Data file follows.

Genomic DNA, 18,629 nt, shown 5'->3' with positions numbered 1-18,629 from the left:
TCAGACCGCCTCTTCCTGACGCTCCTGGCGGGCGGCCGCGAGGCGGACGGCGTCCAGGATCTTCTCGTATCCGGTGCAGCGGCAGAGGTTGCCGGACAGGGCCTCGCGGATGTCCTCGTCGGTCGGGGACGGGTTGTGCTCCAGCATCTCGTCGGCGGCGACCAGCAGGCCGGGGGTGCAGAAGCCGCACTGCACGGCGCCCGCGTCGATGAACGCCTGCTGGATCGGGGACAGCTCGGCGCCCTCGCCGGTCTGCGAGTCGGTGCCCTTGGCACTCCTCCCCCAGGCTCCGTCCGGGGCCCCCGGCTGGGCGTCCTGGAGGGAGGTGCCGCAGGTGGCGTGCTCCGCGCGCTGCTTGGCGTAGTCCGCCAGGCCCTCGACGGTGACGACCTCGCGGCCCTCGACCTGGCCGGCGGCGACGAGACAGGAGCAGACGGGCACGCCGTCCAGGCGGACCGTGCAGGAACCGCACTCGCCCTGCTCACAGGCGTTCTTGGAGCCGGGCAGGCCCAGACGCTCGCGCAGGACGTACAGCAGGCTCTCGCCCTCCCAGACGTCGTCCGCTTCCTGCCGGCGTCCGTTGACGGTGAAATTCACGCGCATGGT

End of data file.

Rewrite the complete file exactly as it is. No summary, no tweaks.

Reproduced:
Genomic DNA, 18,629 nt, shown 5'->3' with positions numbered 1-18,629 from the left:
TCAGACCGCCTCTTCCTGACGCTCCTGGCGGGCGGCCGCGAGGCGGACGGCGTCCAGGATCTTCTCGTATCCGGTGCAGCGGCAGAGGTTGCCGGACAGGGCCTCGCGGATGTCCTCGTCGGTCGGGGACGGGTTGTGCTCCAGCATCTCGTCGGCGGCGACCAGCAGGCCGGGGGTGCAGAAGCCGCACTGCACGGCGCCCGCGTCGATGAACGCCTGCTGGATCGGGGACAGCTCGGCGCCCTCGCCGGTCTGCGAGTCGGTGCCCTTGGCACTCCTCCCCCAGGCTCCGTCCGGGGCCCCCGGCTGGGCGTCCTGGAGGGAGGTGCCGCAGGTGGCGTGCTCCGCGCGCTGCTTGGCGTAGTCCGCCAGGCCCTCGACGGTGACGACCTCGCGGCCCTCGACCTGGCCGGCGGCGACGAGACAGGAGCAGACGGGCACGCCGTCCAGGCGGACCGTGCAGGAACCGCACTCGCCCTGCTCACAGGCGTTCTTGGAGCCGGGCAGGCCCAGACGCTCGCGCAGGACGTACAGCAGGCTCTCGCCCTCCCAGACGTCGTCCGCTTCCTGCCGGCGTCCGTTGACGGTGAAATTCACGCGCATGGT